LSU may have its problems, but its a strong guess that their students and faculty aren’t in danger as a result of learning and working in buildings which should have been razed or renovated 10–20 years ago. King can speak from global perspectives on the mash up of politics and money over higher education, but Belton can filibuster on it for days. Its time for he, and presidents in similar scenarios, to break the silence and to call for equitable funding and stakeholder advocacy for the issue.

Even if support is denied, the stronger symbol is at least making the passionate plea on behalf of the people who invest in the campus and what it means to the region and the nation.

Technology in Higher Education

As the industry of higher education is changing, discussion around how to make college more affordable, accessible and appealing is rapidly growing among all kinds of campuses. Community colleges are pioneering ways to offer free textbooks, online open courses and to use technology to improve learning outcomes.

But with the exception of free textbook initiatives at Paul Quinn College and Kentucky State University, HBCUs aren’t grabbing the headlines for a topic which means more to our students than any other group.

Provosts, deans, retention officials ought to be writing about, speaking about, and fundraising for support of our campuses getting familiar with the following terms:

These are terms which will earn schools grants, help to attract and graduate students, and most of all, modernize curriculum on campuses steeped in too much tradition and weighed down by too much inertia when it comes to innovation deficits in teaching.

And while that is a higher ed problem and not exclusive to HBCUs, our slow reaction in addressing this issue will harm our schools faster and with more devastating effect than other schools.


At the core of any conversation involving improvement for black folks is the dialog about poverty. It is the root of all disparity in this country, even more than race.

Police violence, housing and financial scamming, health disparities, crime, broken families, poor secondary education are all symptoms of poverty — and there should be few, if any conversations on the subject in which HBCUs aren’t intimately involved or leading the intellectual capital building on the subject.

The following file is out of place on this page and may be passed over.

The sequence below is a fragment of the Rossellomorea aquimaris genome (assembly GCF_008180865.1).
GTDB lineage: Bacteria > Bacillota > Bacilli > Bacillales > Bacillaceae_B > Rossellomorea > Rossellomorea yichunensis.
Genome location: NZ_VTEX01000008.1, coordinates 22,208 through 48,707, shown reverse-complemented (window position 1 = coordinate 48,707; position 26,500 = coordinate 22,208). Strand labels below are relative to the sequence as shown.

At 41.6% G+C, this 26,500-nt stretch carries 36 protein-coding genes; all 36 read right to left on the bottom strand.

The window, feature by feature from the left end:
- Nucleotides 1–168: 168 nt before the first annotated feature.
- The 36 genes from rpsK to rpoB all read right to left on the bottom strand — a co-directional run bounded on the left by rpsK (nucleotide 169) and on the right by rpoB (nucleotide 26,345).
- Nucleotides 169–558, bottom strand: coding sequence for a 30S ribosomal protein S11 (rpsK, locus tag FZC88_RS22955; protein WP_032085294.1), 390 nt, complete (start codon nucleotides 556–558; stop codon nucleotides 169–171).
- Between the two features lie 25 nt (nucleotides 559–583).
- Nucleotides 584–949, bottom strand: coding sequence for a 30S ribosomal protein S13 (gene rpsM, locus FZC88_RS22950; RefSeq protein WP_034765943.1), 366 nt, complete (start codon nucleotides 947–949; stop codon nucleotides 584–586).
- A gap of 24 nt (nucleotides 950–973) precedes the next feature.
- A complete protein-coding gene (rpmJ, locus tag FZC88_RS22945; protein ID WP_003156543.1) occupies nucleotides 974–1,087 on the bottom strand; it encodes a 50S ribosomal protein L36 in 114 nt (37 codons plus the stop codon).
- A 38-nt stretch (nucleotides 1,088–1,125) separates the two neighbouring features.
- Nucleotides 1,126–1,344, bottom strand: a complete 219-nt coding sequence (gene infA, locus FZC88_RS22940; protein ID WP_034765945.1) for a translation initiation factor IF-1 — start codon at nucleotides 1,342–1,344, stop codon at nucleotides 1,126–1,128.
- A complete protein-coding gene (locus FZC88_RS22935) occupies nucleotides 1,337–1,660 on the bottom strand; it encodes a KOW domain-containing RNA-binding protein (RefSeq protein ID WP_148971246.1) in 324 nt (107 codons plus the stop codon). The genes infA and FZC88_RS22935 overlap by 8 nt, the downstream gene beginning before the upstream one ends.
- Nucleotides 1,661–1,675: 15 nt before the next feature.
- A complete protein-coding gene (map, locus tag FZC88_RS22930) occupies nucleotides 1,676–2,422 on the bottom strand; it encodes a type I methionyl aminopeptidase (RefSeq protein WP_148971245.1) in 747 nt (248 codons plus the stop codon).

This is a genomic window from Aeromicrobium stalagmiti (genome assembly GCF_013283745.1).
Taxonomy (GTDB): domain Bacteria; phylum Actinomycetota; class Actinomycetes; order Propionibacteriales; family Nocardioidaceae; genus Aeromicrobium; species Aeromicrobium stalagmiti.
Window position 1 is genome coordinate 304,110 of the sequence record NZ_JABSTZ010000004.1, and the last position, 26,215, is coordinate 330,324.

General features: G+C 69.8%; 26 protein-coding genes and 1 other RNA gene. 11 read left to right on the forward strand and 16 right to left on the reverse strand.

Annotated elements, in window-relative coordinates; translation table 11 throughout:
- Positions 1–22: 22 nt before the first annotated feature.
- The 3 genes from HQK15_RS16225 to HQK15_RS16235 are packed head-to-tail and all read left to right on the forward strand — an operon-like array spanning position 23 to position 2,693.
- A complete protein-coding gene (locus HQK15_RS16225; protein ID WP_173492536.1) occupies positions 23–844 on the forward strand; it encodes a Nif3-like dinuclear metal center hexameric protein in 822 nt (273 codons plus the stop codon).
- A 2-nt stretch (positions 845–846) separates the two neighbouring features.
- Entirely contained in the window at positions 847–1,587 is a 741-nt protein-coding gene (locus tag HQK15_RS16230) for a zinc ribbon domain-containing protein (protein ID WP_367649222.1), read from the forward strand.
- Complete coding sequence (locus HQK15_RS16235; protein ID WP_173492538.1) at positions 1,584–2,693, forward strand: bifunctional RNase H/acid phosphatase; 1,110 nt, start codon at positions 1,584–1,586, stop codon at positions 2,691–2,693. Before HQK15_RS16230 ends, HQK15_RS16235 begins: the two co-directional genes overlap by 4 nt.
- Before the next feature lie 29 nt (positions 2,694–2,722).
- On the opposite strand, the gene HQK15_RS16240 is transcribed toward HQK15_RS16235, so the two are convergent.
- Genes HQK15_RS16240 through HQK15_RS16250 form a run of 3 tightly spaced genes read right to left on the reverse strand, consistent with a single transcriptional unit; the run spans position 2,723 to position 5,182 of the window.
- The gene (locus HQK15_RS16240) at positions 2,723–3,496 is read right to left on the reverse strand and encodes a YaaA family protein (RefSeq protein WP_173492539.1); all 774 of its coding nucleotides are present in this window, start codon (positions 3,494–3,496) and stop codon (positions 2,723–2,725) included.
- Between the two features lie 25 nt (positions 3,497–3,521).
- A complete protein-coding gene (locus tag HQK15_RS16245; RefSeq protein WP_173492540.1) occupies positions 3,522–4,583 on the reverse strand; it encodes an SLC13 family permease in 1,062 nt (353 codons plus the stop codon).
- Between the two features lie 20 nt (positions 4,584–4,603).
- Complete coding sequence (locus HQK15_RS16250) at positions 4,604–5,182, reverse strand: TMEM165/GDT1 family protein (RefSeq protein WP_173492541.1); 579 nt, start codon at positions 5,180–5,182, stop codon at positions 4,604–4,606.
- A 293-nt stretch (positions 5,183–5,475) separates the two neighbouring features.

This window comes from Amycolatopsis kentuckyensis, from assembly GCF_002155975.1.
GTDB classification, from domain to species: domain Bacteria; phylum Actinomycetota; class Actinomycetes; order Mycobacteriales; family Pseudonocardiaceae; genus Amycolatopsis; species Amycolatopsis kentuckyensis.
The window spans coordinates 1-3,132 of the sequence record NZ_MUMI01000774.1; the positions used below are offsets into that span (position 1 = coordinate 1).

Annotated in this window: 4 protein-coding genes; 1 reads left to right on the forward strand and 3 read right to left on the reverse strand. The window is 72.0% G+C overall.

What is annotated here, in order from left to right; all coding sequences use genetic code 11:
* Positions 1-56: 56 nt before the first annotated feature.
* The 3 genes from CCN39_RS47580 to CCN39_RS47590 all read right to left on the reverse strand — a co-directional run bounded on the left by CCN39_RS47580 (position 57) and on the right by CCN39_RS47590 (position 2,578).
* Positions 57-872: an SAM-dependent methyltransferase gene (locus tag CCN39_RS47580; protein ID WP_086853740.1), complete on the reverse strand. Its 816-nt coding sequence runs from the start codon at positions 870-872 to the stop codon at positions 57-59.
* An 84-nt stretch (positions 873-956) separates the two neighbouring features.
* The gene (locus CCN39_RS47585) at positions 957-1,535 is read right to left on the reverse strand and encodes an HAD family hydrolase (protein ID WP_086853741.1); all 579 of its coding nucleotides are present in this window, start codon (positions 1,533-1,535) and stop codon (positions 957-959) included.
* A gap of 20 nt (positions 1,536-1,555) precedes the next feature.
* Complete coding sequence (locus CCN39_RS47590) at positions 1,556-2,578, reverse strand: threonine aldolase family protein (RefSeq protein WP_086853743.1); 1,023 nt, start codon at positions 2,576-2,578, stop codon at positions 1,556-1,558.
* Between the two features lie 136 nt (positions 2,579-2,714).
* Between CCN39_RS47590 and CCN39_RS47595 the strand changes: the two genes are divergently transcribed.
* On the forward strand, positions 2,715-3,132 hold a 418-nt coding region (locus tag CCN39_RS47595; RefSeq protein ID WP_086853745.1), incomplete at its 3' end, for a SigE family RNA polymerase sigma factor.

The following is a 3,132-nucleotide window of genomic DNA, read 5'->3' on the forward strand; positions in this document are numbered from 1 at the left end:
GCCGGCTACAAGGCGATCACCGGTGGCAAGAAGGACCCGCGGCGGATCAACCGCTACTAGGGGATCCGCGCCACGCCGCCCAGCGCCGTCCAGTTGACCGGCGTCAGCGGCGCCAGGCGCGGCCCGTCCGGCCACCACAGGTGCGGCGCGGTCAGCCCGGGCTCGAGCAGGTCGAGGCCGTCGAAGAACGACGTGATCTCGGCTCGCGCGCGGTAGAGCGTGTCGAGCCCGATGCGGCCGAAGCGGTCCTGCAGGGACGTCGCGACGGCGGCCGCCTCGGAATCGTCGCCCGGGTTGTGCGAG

Measuring the impact of poverty in education
The U.S. Department of Education looks to take the lead on eradicating the issue Editor’s note: This story is the third…

As the economic and intellectual engines of black communities nationwide, our schools are mission-mandated to address the symptoms of poverty, while converging teaching, research and advocacy to solve the core issues of the epidemic.

Political Capital

With an upcoming presidential election certain to yield big changes for African Americans, campuses should be more committed to educating citizens, spurring student activism, and helping to groom candidates for future political campaigns at local, state and national levels.

It is no longer enough to march and mobilize about political dealings which we don’t like, or initiatives which stand to harm us. North Carolina’s Senate Bill 873, budget stonewalling in Louisiana and Chicago have shown the world that legislators have a carefully crafted blueprint on how to kill HBCUs.

If alumni don’t wake up to notice the strategy, and aren’t compelled to help educate today’s students about the fragility of tomorrow’s sustainability, then all hope is lost.

Things are not okay with HBCUs, even with recent successes. The time has come for all of us to pounce on the most important issues affecting campus and community alike, in order to bolster brands and impact of the HBCU mission for years to come.